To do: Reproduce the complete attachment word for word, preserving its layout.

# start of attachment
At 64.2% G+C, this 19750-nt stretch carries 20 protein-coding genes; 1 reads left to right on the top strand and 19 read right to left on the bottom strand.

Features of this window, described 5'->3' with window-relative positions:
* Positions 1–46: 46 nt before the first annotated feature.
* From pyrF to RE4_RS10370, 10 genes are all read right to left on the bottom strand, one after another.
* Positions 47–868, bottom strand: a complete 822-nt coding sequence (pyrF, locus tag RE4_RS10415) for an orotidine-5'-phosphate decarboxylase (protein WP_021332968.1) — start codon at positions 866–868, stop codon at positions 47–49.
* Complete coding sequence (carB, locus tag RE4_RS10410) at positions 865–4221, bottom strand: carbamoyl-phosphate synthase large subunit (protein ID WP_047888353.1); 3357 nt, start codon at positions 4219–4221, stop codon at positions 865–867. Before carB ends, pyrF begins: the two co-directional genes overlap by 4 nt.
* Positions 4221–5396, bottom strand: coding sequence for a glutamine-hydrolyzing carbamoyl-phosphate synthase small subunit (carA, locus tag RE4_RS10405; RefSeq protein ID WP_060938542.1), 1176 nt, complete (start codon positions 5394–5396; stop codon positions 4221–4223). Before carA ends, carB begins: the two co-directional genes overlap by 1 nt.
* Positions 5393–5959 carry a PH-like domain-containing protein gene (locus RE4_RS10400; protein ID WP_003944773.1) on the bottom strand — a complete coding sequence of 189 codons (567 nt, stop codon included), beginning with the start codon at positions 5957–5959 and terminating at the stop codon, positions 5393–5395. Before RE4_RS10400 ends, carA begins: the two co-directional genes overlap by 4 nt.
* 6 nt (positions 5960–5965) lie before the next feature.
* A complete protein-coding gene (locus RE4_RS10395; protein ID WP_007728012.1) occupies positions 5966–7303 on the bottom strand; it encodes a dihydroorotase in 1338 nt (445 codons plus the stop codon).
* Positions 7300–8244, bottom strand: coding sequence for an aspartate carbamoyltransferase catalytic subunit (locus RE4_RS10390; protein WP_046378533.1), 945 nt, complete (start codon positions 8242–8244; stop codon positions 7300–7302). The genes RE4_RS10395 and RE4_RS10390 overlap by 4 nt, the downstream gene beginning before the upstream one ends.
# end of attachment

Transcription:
At 64.2% G+C, this 19750-nt stretch carries 20 protein-coding genes; 1 reads left to right on the top strand and 19 read right to left on the bottom strand.

Features of this window, described 5'->3' with window-relative positions:
* Positions 1–46: 46 nt before the first annotated feature.
* From pyrF to RE4_RS10370, 10 genes are all read right to left on the bottom strand, one after another.
* Positions 47–868, bottom strand: a complete 822-nt coding sequence (pyrF, locus tag RE4_RS10415) for an orotidine-5'-phosphate decarboxylase (protein WP_021332968.1) — start codon at positions 866–868, stop codon at positions 47–49.
* Complete coding sequence (carB, locus tag RE4_RS10410) at positions 865–4221, bottom strand: carbamoyl-phosphate synthase large subunit (protein ID WP_047888353.1); 3357 nt, start codon at positions 4219–4221, stop codon at positions 865–867. Before carB ends, pyrF begins: the two co-directional genes overlap by 4 nt.
* Positions 4221–5396, bottom strand: coding sequence for a glutamine-hydrolyzing carbamoyl-phosphate synthase small subunit (carA, locus tag RE4_RS10405; RefSeq protein ID WP_060938542.1), 1176 nt, complete (start codon positions 5394–5396; stop codon positions 4221–4223). Before carA ends, carB begins: the two co-directional genes overlap by 1 nt.
* Positions 5393–5959 carry a PH-like domain-containing protein gene (locus RE4_RS10400; protein ID WP_003944773.1) on the bottom strand — a complete coding sequence of 189 codons (567 nt, stop codon included), beginning with the start codon at positions 5957–5959 and terminating at the stop codon, positions 5393–5395. Before RE4_RS10400 ends, carA begins: the two co-directional genes overlap by 4 nt.
* 6 nt (positions 5960–5965) lie before the next feature.
* A complete protein-coding gene (locus RE4_RS10395; protein ID WP_007728012.1) occupies positions 5966–7303 on the bottom strand; it encodes a dihydroorotase in 1338 nt (445 codons plus the stop codon).
* Positions 7300–8244, bottom strand: coding sequence for an aspartate carbamoyltransferase catalytic subunit (locus RE4_RS10390; protein WP_046378533.1), 945 nt, complete (start codon positions 8242–8244; stop codon positions 7300–7302). The genes RE4_RS10395 and RE4_RS10390 overlap by 4 nt, the downstream gene beginning before the upstream one ends.